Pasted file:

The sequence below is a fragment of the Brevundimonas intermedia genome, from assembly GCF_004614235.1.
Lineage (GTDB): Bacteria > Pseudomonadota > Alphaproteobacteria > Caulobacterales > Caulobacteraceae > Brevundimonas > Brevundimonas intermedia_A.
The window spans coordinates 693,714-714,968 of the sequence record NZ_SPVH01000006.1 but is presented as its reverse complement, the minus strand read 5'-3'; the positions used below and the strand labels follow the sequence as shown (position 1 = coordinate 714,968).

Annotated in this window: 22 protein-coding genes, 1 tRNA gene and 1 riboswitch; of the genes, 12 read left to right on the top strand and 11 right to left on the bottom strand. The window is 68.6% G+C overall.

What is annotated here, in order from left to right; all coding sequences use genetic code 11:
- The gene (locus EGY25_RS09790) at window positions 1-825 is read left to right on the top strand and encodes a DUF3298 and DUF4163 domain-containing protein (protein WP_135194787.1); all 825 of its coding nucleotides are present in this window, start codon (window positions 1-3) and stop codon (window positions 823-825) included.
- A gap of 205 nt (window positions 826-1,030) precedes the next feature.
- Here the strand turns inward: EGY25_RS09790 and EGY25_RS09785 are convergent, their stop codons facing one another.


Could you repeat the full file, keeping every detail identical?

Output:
The sequence below is a fragment of the Brevundimonas intermedia genome, from assembly GCF_004614235.1.
Lineage (GTDB): Bacteria > Pseudomonadota > Alphaproteobacteria > Caulobacterales > Caulobacteraceae > Brevundimonas > Brevundimonas intermedia_A.
The window spans coordinates 693,714-714,968 of the sequence record NZ_SPVH01000006.1 but is presented as its reverse complement, the minus strand read 5'-3'; the positions used below and the strand labels follow the sequence as shown (position 1 = coordinate 714,968).

Annotated in this window: 22 protein-coding genes, 1 tRNA gene and 1 riboswitch; of the genes, 12 read left to right on the top strand and 11 right to left on the bottom strand. The window is 68.6% G+C overall.

What is annotated here, in order from left to right; all coding sequences use genetic code 11:
- The gene (locus EGY25_RS09790) at window positions 1-825 is read left to right on the top strand and encodes a DUF3298 and DUF4163 domain-containing protein (protein WP_135194787.1); all 825 of its coding nucleotides are present in this window, start codon (window positions 1-3) and stop codon (window positions 823-825) included.
- A gap of 205 nt (window positions 826-1,030) precedes the next feature.
- Here the strand turns inward: EGY25_RS09790 and EGY25_RS09785 are convergent, their stop codons facing one another.